The death has just been announced of Mr. John Milroy, Assoc. Inst. C.E.,one of the remaining links between the present and the great days of railway construction in which the late Mr. Thomas Brassey played a prominent part. Mr. Milroy died at his residence, Torsonce House, Stow, near Edinburgh. For the past two years he had been in failing health, and ten days before his decease he was seized with a shock of paralysis, from the effects of which be never recovered. Mr. Milroy was very early associated with Mr. Brassey in railway work, so far back, indeed, as the year 1840, in the construction of the first line between Glasgow and Greenock, now belonging to the Caledonian Railway Co, and on which he was a sub-contractor. The most serious portion of that contract was the cutting of the well-known Bishopton Tunnel, which was carried almost entirely through a dense tough whinstone. Mr. Milroy subsequently acted as agent for Mr. Brassey and for Messrs. Brassey and Mackenzie in the construction of lines of railway of great extent on the Continent, the first of them being the Paris and Rouen Railway, with the late Mr. Joseph Locke as the engineer-ih-chief. He was also engaged in the same capacity on the Rouen and Havre, the Nantes and Caen, and the Caen and Cherbourg railways. A few years later Mr. Milroy likewise served Mr. Brassey as his agent in the construction of a great stretch— well-nigh eighty miles—of the Great Northern Railway ; and there were various other railway undertakings with which he was connected, not only in this country, but also in France and Italy ; indeed, a considerable portion of his life was spent on the Continent, where he became exceedingly well known and greatly esteemed on account of his personal character. About a quarter of a century ago Mr. Milroy settled down in his native country, in order to take charge of some large works in which he was interested, along with the eminent firm with whom he had been already associated for about twenty years. The chief of those works was the construction of the City of Glasgow Union Railway, from the plans of Mr. (now Sir) John Fowler. It included some difficult pieces of constructional work to connect the Glasgow and South-Western Railway on the south of the Clyde with the North British system of railways on the north side. There was also a very important iron girder bridge across the Clyde, together with the Sighthill Railway and the Harbour Railway running past Pollokshields and under a public roadway, a canal, and two other lines of railway. While engaged in sinking the cylinders for the viaduct over the Clyde, Mr. Milroy brought into use a new excavator of his own invention, which subsequently did much excellent service in the construction of subaqueous works. While in and about Glasgow the deceased was induced to take two important contracts on his own account, two pieces of work involved in the extension of the harbour of Glasgow, namely, Plantation and Mavisbank Quays. In the former of these works the superstructure was built on foundation piers which were formed of successive rings of brickwork, according to the plans of Mr. James Deas, engineer to the Clyde Trust. In the construction of Mavis-bank Quay, a marked improvement was made in the character of the subaqueous pier foundations, which were formed of concrete, the piers being most securely bound together. The Milroy excavator was here used to excellent purpose, enabling the piers to sink to depths of 50 ft. to 60 ft., or 70 ft. In these harbour works Mr. Milroy was closely associated with Mr. Deas, and he had as his right-hand man Mr. George A. Waghorn, who also saw much service under Mr. Brassey’s firm. The various works which he carried out in the Glasgow district, including those for which he was the sole contractor, cost nearly 1} millions sterling.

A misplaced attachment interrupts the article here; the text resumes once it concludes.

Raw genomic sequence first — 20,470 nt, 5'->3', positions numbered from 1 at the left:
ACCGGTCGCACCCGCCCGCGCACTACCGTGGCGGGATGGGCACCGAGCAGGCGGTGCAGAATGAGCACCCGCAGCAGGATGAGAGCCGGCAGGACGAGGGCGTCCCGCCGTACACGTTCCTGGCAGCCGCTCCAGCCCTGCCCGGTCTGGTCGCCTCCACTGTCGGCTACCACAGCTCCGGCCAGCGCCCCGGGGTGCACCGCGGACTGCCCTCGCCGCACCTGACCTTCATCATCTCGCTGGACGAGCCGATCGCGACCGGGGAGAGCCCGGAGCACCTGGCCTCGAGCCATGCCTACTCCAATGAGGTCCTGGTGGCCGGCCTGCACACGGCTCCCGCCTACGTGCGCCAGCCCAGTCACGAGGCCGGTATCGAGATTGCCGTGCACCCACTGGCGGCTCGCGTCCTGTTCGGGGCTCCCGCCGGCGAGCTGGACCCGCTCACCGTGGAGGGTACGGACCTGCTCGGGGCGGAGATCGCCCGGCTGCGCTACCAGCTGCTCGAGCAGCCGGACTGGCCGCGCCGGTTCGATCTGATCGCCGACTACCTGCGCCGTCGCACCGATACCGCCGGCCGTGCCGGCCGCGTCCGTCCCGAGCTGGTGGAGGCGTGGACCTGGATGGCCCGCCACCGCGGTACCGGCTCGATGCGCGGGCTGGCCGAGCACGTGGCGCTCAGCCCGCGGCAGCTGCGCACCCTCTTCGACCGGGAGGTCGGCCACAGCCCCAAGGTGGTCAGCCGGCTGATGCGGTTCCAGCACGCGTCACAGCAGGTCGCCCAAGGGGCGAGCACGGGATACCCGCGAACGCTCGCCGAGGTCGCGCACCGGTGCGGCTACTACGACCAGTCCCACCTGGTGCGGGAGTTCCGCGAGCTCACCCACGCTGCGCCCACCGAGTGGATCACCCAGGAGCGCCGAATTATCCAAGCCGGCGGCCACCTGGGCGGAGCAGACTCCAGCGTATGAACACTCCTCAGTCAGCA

After having retired from active life, Mr. Milroy passed his remaining years on the estate of Torsonce, which he acquired in the year 1879, and on which he occupied his time in making considerable improvements by building, roadmaking, &c. He was of a most retiring disposition, and at his death he was eighty years of age."


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Sources of Information

  1. 1887 Institution of Civil Engineers: Obituaries
  2. Engineering 1886/10/22